Here is a little closer shot of the medication area. You’d have to see the porch with nothing on to appreciate the changes we made, but all the walls along the left are new, the medication area is new and we hung a TV playing a loop of creepiness. You can download that video here (5.7 MB Quicktime).
Scary. Paul was an incredible help this year, it is fun to do this sort of thing with family. He not only helped every day of the build, he also shaved his head AND eyebrows to convert from the Ringmaster to the creepy clown version of the Ringmaster. Best costume by far.
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Monday, October 23rd 2006
posted @ 10:20 pm by Casey
We’re in the last week and things are progressing nicely. Built the majority of the doors for the ever so creepy “hallway of doors” and just need to build about 3 more and throw some locks on them. Well, correction, we also need to age about 60 feet of walls… ugh.
Also put a little TV into a little cage which for some reason really made me happy. Seriously.
Jump to the photos for today
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Thursday, October 19th 2006
posted @ 12:42 am by Casey
It usually just takes a couple of projects in a row to get the momentum that makes me feel good about our progress. Fortunately I reached that point today. We built what Sommer refers to as the Rat in a Cage Maze and I’m thrilled with it. The exhilarating part about doing this stuff is that you find yourself in the position of building things you have never built before. Hell, building things you have never even fathomed before. When you embark on such journeys it can either go horribly wrong, or work out just splendidly. Today was a splendidly day and the cages r00l.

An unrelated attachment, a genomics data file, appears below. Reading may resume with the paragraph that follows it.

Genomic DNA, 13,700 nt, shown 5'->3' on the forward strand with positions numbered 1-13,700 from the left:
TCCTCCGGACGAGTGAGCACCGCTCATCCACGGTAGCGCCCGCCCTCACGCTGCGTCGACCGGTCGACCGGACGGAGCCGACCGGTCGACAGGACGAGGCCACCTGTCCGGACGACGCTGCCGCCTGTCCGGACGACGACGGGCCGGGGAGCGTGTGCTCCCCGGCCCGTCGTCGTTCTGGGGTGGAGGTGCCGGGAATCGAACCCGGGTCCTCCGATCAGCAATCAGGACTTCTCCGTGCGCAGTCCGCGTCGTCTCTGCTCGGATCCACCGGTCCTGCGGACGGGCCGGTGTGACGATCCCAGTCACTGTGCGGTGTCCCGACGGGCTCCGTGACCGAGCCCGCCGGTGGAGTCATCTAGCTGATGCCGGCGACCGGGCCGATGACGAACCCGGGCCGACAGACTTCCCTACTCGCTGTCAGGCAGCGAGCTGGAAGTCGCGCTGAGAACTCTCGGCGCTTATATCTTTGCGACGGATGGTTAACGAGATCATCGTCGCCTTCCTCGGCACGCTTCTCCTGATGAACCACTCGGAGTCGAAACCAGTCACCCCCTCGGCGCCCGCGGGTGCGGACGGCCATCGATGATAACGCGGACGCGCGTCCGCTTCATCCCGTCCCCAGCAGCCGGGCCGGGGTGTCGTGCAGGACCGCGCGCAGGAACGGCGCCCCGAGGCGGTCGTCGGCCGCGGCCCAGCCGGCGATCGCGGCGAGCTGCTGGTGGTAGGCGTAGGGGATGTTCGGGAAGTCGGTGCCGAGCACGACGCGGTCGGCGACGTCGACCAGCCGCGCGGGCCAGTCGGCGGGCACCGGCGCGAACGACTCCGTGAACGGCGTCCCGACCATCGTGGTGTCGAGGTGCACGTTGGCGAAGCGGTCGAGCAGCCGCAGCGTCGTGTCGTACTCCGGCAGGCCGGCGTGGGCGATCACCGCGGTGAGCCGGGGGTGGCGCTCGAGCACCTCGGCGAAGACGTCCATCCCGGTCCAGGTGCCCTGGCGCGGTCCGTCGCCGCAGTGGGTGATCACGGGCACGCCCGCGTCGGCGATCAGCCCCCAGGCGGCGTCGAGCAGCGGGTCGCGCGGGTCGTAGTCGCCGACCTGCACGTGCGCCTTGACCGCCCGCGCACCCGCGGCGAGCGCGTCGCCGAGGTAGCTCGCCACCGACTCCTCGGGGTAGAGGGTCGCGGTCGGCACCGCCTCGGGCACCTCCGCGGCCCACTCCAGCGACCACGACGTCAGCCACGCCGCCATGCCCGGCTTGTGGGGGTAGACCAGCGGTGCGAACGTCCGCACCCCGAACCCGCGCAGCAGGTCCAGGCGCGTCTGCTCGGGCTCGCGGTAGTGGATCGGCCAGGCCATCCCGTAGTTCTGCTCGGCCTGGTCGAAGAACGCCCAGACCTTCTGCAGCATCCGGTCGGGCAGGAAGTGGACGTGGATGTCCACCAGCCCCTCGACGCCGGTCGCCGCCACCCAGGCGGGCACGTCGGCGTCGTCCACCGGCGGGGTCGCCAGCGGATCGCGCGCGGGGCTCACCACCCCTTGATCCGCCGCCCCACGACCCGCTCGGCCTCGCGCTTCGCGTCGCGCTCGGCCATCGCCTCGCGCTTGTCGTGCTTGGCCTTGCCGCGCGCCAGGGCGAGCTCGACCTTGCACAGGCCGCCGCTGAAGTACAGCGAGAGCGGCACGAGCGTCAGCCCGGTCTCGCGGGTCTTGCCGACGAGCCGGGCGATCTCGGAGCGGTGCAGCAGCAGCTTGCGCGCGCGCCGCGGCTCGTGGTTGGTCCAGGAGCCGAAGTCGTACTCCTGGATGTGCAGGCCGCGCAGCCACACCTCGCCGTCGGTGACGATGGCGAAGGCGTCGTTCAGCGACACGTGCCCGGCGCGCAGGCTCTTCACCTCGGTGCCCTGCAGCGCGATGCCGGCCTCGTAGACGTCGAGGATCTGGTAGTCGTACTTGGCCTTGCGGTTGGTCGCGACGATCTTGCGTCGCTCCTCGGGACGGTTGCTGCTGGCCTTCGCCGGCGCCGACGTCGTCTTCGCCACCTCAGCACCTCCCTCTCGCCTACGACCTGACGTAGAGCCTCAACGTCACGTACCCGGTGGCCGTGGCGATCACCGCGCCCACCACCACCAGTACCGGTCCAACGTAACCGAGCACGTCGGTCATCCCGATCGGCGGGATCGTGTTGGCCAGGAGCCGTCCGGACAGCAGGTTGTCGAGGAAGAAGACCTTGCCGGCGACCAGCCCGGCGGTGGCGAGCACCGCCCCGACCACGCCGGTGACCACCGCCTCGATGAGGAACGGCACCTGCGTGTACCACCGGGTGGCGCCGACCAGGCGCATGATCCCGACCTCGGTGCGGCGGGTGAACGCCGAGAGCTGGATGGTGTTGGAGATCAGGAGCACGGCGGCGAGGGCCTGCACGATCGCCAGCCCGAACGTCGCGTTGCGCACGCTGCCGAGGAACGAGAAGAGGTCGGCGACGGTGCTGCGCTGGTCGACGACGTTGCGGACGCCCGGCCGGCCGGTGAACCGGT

Also, I do work. No one ever takes my picture, but dammit, I do work. Proof below.
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Tuesday, October 17th 2006
posted @ 10:52 pm by Casey
Well, we’re progressing slowly. Not to worry, though, most of the asylum will be built on site and doesn’t require a lot of preparation up front. We did however complete a project tonight as well as get a couple of other interesting things done. First of all, Sommer kicks ass. She designed the Wheel of Death and it is totally freakin’ awesome. It makes me want to redesign whole portions of the Circus to resemble the style… nice work, junior. This bad boy will be a spinning, old school knife throwing prop of doom.
We also worked on a couple of other pieces of signage, and randomness. I totally abused employer resources by printing out a whole boatload of obituaries, newspaper clippings, medical diagrams, handwritten notes and other randomness to adorn the doctor’s office. Gotta love that. Check out the randomness for today.